Adidas Just Took A Stand Against Plastic — Have We Entered A New Era Of Activewear?

mbg Sustainability Editor By Emma Loewe
mbg Sustainability Editor

Emma is the Sustainability Editor at mindbodygreen and the author of "The Spirit Almanac: A Modern Guide To Ancient Self Care."

Photo by Adidas

During a recent interview with the Financial Times, Eric Liedtke, head of Adidas’ global brands, made a big announcement: His team wants to exclusively use recycled plastics in all Adidas products by 2024.

He explained that as it stands now, the sportswear brand relies on polyester—a fabric derived from petroleum—for about half of its products. Polyester is a synthetic fabric that takes hundreds of years to decompose, and it ranks pretty low on the list of eco-friendly materials. Moving forward, Adidas wants to switch over to using rPET instead, which is made from recycled plastics and other polyester garments that have been trashed.

The change won't happen overnight, he warns, since recycled polyester is typically 10 to 20 percent more expensive than the virgin material, but the brand has already started working with secondhand plastic in other ways. Namely, through a collaboration with Parley, an ocean advocacy group.

The brand partners with Parley to collect plastic waste along the coasts of small island nations like the Maldives and Palau, break it down, and use it as a raw material in shoes and activewear. This recent video from Parley demonstrates just how dire the trash problem is in our oceans, and the World Economic Forum warns that there might be more plastic in the ocean than fish as soon as 2050.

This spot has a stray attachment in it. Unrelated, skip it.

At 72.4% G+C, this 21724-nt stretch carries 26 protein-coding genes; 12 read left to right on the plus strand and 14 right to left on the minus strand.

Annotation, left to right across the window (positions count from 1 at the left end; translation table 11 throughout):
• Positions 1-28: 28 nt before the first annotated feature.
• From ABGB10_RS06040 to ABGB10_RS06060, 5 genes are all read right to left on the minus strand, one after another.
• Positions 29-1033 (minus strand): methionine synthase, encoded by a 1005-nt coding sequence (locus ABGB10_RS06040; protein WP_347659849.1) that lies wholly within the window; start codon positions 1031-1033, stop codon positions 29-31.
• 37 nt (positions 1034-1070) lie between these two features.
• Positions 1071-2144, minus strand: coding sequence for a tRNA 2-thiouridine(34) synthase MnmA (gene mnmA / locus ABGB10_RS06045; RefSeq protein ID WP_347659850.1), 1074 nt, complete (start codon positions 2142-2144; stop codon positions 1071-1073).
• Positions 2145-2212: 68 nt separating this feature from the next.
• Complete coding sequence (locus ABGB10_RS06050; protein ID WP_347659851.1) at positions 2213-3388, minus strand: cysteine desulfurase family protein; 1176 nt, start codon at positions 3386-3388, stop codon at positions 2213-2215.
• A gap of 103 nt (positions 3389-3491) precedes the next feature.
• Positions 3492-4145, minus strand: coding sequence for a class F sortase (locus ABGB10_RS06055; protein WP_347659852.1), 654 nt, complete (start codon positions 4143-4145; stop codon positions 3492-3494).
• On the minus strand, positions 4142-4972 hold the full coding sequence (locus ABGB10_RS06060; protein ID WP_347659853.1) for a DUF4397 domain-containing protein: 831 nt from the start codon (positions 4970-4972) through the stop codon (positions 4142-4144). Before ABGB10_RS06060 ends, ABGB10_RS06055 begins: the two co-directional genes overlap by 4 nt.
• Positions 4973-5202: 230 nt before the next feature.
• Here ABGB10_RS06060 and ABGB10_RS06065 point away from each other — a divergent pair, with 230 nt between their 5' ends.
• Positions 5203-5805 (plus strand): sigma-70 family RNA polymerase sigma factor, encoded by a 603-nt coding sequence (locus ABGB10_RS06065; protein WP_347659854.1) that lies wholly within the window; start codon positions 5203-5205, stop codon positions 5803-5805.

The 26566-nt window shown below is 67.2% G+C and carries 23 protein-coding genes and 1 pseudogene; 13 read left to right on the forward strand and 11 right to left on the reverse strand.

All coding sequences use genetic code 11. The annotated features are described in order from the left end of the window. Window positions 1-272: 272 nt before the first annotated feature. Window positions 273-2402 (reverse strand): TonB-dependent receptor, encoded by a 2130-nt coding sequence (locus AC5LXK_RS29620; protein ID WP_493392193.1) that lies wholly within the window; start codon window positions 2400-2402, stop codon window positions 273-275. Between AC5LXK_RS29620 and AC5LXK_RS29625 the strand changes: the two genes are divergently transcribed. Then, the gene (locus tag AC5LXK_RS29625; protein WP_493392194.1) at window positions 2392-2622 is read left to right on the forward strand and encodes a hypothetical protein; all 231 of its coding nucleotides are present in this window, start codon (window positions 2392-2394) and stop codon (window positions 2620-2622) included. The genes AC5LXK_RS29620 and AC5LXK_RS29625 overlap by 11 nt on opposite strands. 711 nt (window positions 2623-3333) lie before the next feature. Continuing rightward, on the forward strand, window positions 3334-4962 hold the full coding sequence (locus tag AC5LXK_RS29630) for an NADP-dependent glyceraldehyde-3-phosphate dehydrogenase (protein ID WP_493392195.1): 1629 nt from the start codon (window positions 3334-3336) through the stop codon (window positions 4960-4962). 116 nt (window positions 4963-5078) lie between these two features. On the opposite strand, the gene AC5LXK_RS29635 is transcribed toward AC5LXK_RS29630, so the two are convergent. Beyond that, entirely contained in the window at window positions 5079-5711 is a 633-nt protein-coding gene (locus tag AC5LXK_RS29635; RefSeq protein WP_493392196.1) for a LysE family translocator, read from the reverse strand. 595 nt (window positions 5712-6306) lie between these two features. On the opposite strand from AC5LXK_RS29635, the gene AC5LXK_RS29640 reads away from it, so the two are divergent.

"You need big players like Adidas to take a strong stance and make a new standard," Cyrill Gutsch, Parley's founder, told mbg earlier this summer. In 2017, together Adidas and Parley sold 1 million pairs of shoes made with ocean trash (each pair has about 11 bottles' worth of plastic waste), and they expect to sell 5 million more before the year's end.

This is a big week for corporate sustainability efforts, considering Starbucks and McDonald's just pledged to cut down on the amount of plastic they send to landfill.

In a world polluted with excess, we really don't need to be making new raw materials, so we're applauding this effort to use up what's already out there.

Want to help put an end to plastic pollution? Here are a few ways to tweak your everyday routine.

And are you ready to learn more about how to unlock the power of food to heal your body, prevent disease & achieve optimal health? Register now for our FREE web class with nutrition expert Kelly LeVeque.

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